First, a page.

And finally, put your winter pool cover in place.

Pool Maintenance During Spring

When the temperatures rise and it’s time to take off that winter pool cover, make sure to clean the dust and debris that have probably collected there over the winter months.

You can use a broom, leaf blower, or other gentle tools. After removing the cover, use a hose or spray washer to clean it, allow it to dry completely (if it isn’t completely dry it will mold), then store it in a dry place for the warm months.

Now before you jump in, you need to adjust your water pH levels and treat any potential bacteria growth. Using a chlorine booster treatment will kill any algae that might have grown over the winter.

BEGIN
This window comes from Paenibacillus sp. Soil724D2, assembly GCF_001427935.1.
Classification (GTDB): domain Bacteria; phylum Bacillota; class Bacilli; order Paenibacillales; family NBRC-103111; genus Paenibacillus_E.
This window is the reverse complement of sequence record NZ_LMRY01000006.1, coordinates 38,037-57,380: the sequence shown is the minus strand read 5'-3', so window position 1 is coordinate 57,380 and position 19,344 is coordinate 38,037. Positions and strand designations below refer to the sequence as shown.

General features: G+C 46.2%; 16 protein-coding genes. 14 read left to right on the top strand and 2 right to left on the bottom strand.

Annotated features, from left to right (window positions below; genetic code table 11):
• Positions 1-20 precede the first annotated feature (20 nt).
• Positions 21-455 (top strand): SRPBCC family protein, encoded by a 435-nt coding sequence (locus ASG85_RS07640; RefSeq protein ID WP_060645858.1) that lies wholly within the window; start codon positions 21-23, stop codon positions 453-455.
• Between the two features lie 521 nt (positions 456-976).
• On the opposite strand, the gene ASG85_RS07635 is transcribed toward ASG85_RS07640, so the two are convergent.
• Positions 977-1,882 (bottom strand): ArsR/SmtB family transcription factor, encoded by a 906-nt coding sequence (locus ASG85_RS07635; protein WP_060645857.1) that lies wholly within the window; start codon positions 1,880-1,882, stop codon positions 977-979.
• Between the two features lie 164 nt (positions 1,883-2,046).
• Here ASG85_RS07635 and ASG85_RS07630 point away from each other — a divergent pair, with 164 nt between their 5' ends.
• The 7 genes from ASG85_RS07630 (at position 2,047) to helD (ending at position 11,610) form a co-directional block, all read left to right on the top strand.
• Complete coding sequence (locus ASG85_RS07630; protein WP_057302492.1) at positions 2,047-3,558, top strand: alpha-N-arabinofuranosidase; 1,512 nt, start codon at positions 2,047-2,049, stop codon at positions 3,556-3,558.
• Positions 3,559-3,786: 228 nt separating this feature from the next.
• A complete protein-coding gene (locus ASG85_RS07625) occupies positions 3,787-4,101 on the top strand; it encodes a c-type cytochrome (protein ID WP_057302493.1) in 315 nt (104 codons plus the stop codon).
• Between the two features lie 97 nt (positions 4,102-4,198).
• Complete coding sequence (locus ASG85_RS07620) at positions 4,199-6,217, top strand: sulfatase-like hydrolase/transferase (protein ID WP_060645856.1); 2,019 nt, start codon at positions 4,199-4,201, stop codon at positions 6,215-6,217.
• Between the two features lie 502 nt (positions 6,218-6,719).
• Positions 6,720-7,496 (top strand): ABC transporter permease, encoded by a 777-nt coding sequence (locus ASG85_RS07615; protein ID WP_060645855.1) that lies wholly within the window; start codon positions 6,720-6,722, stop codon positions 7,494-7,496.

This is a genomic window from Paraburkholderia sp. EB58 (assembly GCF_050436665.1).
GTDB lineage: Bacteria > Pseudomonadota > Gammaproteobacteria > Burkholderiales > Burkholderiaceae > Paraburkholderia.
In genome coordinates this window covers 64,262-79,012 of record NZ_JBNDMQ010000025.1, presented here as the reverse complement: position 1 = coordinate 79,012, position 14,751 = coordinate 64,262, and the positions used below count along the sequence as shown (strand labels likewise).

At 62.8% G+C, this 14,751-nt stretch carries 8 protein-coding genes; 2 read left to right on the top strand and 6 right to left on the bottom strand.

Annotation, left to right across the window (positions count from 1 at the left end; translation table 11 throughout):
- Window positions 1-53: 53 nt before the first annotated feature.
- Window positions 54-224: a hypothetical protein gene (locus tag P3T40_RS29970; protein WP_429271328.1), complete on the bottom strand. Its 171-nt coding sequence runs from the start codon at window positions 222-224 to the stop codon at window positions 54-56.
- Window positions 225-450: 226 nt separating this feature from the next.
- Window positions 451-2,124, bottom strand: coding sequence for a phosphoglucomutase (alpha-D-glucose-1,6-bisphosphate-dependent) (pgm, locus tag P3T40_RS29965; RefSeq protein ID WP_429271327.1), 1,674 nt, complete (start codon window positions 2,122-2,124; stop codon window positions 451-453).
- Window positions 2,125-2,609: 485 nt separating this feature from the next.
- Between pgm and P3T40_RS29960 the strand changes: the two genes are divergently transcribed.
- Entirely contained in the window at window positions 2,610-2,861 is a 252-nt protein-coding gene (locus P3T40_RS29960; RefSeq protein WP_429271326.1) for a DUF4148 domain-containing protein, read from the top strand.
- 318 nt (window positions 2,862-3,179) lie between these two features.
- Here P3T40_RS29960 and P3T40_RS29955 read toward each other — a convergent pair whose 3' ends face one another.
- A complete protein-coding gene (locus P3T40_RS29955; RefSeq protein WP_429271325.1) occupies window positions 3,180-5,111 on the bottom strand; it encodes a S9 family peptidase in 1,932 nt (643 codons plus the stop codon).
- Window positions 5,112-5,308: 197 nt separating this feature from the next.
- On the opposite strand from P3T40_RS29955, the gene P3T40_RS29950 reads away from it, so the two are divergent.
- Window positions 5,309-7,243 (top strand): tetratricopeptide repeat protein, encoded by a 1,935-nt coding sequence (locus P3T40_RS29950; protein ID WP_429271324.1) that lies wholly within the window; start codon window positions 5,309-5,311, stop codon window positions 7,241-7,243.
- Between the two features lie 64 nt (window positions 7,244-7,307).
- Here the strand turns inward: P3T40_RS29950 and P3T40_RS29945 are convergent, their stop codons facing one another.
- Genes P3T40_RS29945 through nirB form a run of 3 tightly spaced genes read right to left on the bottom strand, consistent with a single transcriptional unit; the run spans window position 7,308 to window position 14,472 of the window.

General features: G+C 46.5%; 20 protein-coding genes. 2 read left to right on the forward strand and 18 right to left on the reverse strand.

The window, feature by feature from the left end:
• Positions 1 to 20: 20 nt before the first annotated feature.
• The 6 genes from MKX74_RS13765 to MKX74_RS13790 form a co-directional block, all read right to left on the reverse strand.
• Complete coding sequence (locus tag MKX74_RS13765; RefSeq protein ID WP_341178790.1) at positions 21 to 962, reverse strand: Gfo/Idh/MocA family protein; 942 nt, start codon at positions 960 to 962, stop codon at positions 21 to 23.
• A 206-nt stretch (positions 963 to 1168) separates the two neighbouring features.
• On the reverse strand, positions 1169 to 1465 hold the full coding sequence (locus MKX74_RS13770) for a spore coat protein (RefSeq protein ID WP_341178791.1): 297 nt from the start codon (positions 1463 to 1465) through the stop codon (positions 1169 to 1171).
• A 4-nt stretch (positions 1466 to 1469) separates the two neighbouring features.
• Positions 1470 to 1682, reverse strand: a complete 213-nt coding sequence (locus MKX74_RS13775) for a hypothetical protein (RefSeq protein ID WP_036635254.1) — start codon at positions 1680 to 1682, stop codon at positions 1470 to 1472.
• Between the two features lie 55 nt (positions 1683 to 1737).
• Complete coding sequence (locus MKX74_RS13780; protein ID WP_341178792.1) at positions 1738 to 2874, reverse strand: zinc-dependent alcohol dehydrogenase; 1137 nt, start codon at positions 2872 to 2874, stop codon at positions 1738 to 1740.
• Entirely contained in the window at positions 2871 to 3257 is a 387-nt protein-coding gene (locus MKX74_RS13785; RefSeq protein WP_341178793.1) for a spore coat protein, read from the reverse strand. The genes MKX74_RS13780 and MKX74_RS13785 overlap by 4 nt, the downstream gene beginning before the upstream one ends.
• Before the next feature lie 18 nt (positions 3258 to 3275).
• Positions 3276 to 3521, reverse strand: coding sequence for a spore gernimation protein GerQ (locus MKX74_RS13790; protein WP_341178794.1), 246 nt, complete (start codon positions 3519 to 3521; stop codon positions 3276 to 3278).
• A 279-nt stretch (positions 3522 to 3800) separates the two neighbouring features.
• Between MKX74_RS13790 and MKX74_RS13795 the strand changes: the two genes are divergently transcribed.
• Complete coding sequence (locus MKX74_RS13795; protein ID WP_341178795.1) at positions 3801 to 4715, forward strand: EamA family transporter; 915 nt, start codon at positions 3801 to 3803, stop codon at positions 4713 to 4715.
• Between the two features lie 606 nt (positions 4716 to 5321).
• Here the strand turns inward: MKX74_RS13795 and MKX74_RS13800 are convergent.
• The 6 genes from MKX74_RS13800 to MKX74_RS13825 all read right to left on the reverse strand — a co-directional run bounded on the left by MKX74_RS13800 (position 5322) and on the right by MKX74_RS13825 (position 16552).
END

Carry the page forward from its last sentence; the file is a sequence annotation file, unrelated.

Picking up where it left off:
Then scrub the walls, raise the water level, turn on the filtration equipment and jump in!

Keep in mind, the spring maintenance process can take about a week at the most.

Summer Pool Checklist

The summer maintenance is relatively easy. Make sure that whenever the pool is being used, that the debris net is also being used. The less debris the fewer bacteria.

Every week clean out your strainer baskets and use your pool vacuum as regularly as is recommended. Test the pop-up nozles monthly. Regularly brush the sides and floor of your pool.

During heavy usage, it’s important to monitor pH levels. Check chlorine, alkalinity, and other particle levels weekly.

Run your pump according to recommended guidelines

Fall Pool Care Guide

If you’ve got any kind of leafy plant in your yard, then your biggest fall maintenance will be skimming. You may even have to skim debris every day.